Friday began with the Penn State Trombone Choir and Ken Thompkins’s masterclass on practice strategies. Penn State performed music from Shostakovich’s Festive Overture arrnaged by Mark Lusk and the Verdi Requiem arranged by Brad Snyder, a student in the choir. Mark Lusk, Penn State trombone professor, gave the ensemble empty folders at the beginning of the school year and informed the students that any music they would play that year would be written, arranged or transcribed by them. This piece was a result of that project.  Brad arranged the trombone choir in three groups, the largest served as the vocal choir, the orchestra was represented by six trombonists and the vocal solo parts were done by four trombone players.

Ken’s class was on practicing efficiently for success. He stressed organization: use a notebook (note “where you were” and “where you left things”), use a recording device, have all your tools ready to go (metronome, tuner, etc); consistency: practice several hours a day (4 hours plus) in forty-five to sixty minute chunks that include breaks; focus: put aside other things in your life (this can be difficult); slow and steady: approach the music realistically and slowly (look at it first, hear it in your head; going slowly will allow you to begin without bad habits); mental attitude: accept that everyone makes mistakes, that struggle is a sign of growth and development and be sure to acknowledge your successes; have fun: be sure to include something you enjoy in your practice; efficient: you can accomplish quite a bit in three twenty minute sessions (fundamentals, sections of an etude or solo)…

There was a wealth of great material but I ran out at the very end to catch some of John Kenny‘s masterclass. IMG_20140619_181431

I got there in time to hear John talk about multiphonics and split tones. He talked about the difference between vocal ranges for men and women and how composers should take that into account when writing multiphonics. As for split tones he talked about “finding the click between two harmonics.” He demonstrated by slurring from B flat down to F and stopping when he had both tones simultaneously. One thing he said resonated especially with me: in reference to split tones and strange things in general he said the twentieth century was about “observing things that are not desired and making them desirable.” Seemed pretty dead on to me.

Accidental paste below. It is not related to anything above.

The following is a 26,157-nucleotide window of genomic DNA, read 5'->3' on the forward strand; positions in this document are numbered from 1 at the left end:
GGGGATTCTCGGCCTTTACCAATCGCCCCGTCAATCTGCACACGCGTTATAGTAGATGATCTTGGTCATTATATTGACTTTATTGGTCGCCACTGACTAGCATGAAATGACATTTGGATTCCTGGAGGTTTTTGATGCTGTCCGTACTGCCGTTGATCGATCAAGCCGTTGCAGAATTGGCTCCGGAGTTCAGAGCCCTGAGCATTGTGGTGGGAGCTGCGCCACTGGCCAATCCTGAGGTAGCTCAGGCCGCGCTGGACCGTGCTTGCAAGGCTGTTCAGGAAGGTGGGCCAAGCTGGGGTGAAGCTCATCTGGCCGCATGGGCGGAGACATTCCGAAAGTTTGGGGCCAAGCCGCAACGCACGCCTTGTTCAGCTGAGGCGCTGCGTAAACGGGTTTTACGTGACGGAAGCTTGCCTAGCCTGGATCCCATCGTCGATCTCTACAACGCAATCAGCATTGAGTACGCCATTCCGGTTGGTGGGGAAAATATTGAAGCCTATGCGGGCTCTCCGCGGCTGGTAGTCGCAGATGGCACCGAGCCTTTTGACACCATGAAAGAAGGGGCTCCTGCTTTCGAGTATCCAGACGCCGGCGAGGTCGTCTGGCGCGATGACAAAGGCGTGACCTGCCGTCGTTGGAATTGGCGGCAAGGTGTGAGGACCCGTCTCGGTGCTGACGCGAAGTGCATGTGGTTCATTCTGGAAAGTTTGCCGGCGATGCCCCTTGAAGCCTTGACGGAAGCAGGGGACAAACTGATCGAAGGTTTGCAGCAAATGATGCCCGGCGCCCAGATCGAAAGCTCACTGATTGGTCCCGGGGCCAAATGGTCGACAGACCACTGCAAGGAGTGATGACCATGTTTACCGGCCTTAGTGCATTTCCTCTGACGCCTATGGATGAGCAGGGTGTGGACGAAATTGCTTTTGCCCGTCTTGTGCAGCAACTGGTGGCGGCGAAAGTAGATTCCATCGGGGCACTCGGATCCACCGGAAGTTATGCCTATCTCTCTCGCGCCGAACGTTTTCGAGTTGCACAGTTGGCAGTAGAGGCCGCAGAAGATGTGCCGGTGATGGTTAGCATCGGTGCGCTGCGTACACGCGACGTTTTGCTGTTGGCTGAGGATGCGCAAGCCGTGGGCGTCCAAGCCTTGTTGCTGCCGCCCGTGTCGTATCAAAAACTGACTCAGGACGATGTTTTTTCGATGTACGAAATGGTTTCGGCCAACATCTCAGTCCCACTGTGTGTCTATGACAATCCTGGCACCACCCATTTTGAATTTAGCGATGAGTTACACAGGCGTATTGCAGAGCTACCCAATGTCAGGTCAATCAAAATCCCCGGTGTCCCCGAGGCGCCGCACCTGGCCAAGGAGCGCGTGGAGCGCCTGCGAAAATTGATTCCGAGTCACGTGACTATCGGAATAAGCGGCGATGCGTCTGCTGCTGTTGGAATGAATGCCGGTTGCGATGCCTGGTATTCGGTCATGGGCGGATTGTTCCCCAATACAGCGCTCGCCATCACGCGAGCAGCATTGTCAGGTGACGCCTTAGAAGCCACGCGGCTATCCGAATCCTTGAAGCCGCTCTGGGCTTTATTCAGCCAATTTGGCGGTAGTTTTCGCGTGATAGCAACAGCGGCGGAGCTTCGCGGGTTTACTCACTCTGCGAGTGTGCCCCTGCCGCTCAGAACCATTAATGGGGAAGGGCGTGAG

I caught John Kenny’s recital after lunch.

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Followed by part of Jörgen van Rijen‘s.

Screen shot 2014-06-19 at 6.22.24 PMWhat I saw of Jörgen’s performance was fantastic. Like Abbie Conant I had heard him play years ago (at the ITF in Utrecht in 2000) and was floored. His performance here was just as impressive. It’s great to see and hear someone with fantastic musicality and an interest in doing things outside the traditional repertoire.

That evening I rehearsed with the Cramer Choir and got ready for the long day to come.

Saturday June 6

Saturday started with the Cramer Choir led by Jeannie Little. It was truly one of the highlights of my musical career. The group (which is always comprised of trombone professors) this year was made of students of John Marcellus who teach at colleges and universities. It was a stellar group that included:

Screen shot 2014-06-19 at 6.37.08 PMWe performed music by Franck and Vollrath and a new work by Kim Scharnberg that was written to celebrate John Marcellus’s career at the Eastman School of Music. For Kim’s piece I did a rendition of the Pledge of Allegiance through the trombone a la Robert Erickson’s General Speech. We finished the concert with the current Eastman students who are graduating with a performance of Ralph Sauer’s new arrangement of the Adagio from Saint-Saëns’s Third Symphony conducted by John Marcellus. Doc was in prime form and his musicality transferred to the ensemble. There were tears. I really hope someone recorded that.

Then came the concert with Novus. We prepared a fifty minute performance with brand new and not-too-old repertoire.

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Our performance may have been the only not double-booked for the festival and we had a great audience. Thanks to all who attended. I truly hoped you enjoyed it.

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The final concert of the festival was that evening and featured Bret Baker, Ian Bousfield, Matthew Guilford and Jim Pugh performing with the Eastman Wind Ensemble.

Sunday June 7

That wasn’t the end of the trombones. Sunday morning I headed to Riverside Cemetery with about twenty others to pay respects to Emory Remington. In an event organized by Ralph Sauer and Gordon Cherry, trombonists gathered, warmed up, listened to Ralph play the Sarabande from the fifth Bach Cello Suite, played O Sacred Head and the Adagio from Saint-Saëns Third Symphony and listened to stories about “the Chief.” It was an indescribably powerful event, one that I feel fortunate to have participated in. Gordon spoke of Remington’s lasting contribution to creating the trombone “community.” The ITF was definitely an extension of that. The people I met and old acquaintances I reconnected with made the week truly special.

I can’t put into words all that I experienced at the festival but hopefully what I can share is useful to the community.